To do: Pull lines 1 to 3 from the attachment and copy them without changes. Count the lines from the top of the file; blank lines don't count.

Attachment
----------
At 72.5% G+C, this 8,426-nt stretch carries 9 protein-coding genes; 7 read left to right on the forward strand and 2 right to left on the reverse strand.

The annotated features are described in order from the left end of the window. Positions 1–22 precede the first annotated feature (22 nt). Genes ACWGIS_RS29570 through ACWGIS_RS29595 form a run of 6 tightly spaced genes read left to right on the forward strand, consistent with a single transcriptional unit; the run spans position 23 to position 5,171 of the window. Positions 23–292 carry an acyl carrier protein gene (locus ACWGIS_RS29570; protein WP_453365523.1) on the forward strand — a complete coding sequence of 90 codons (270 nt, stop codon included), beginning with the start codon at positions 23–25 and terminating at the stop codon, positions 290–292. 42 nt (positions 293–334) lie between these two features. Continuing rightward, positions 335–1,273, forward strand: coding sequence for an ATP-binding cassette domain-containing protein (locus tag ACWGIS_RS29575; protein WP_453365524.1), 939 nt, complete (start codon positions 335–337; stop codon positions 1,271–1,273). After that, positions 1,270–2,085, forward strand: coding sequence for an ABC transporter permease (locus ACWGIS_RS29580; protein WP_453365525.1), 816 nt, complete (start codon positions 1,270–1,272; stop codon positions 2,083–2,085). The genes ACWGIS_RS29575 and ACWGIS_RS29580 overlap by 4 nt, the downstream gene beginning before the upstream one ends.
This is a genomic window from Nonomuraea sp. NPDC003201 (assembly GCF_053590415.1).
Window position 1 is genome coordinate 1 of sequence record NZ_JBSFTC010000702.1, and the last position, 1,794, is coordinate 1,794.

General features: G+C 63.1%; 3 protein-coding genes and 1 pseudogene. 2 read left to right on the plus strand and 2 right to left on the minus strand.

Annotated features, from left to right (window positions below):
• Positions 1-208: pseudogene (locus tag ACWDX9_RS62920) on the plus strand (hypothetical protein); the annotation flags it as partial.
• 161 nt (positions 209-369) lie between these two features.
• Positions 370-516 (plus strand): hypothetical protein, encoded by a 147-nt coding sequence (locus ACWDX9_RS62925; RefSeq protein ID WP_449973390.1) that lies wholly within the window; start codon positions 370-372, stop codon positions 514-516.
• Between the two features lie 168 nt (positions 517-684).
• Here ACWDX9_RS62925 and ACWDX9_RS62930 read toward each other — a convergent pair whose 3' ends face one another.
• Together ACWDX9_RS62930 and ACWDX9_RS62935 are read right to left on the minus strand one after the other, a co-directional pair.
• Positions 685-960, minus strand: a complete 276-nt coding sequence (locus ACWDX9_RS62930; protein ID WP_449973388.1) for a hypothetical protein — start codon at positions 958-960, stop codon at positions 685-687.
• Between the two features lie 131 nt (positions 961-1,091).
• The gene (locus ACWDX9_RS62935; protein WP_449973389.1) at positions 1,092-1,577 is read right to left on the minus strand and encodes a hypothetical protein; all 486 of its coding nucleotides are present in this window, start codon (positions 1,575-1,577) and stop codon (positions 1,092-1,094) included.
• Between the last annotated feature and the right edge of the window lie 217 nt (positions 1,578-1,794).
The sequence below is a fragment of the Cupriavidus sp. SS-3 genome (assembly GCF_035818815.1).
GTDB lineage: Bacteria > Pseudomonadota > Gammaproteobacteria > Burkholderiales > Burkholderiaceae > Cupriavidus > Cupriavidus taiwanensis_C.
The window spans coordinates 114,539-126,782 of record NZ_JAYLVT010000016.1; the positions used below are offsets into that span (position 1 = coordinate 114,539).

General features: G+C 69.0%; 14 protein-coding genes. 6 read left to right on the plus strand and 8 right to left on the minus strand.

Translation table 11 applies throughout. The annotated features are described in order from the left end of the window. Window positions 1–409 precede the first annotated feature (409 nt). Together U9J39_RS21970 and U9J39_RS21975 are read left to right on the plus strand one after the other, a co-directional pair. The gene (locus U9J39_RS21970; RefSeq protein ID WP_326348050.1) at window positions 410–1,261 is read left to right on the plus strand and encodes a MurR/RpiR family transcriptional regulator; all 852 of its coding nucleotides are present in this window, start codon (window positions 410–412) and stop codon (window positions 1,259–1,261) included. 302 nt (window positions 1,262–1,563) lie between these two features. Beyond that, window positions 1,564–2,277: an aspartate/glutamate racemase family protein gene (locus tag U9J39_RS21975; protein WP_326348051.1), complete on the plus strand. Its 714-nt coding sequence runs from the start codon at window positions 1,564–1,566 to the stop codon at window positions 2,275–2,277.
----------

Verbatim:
At 72.5% G+C, this 8,426-nt stretch carries 9 protein-coding genes; 7 read left to right on the forward strand and 2 right to left on the reverse strand.

The annotated features are described in order from the left end of the window. Positions 1–22 precede the first annotated feature (22 nt). Genes ACWGIS_RS29570 through ACWGIS_RS29595 form a run of 6 tightly spaced genes read left to right on the forward strand, consistent with a single transcriptional unit; the run spans position 23 to position 5,171 of the window. Positions 23–292 carry an acyl carrier protein gene (locus ACWGIS_RS29570; protein WP_453365523.1) on the forward strand — a complete coding sequence of 90 codons (270 nt, stop codon included), beginning with the start codon at positions 23–25 and terminating at the stop codon, positions 290–292. 42 nt (positions 293–334) lie between these two features. Continuing rightward, positions 335–1,273, forward strand: coding sequence for an ATP-binding cassette domain-containing protein (locus tag ACWGIS_RS29575; protein WP_453365524.1), 939 nt, complete (start codon positions 335–337; stop codon positions 1,271–1,273). After that, positions 1,270–2,085, forward strand: coding sequence for an ABC transporter permease (locus ACWGIS_RS29580; protein WP_453365525.1), 816 nt, complete (start codon positions 1,270–1,272; stop codon positions 2,083–2,085). The genes ACWGIS_RS29575 and ACWGIS_RS29580 overlap by 4 nt, the downstream gene beginning before the upstream one ends.
This is a genomic window from Nonomuraea sp. NPDC003201 (assembly GCF_053590415.1).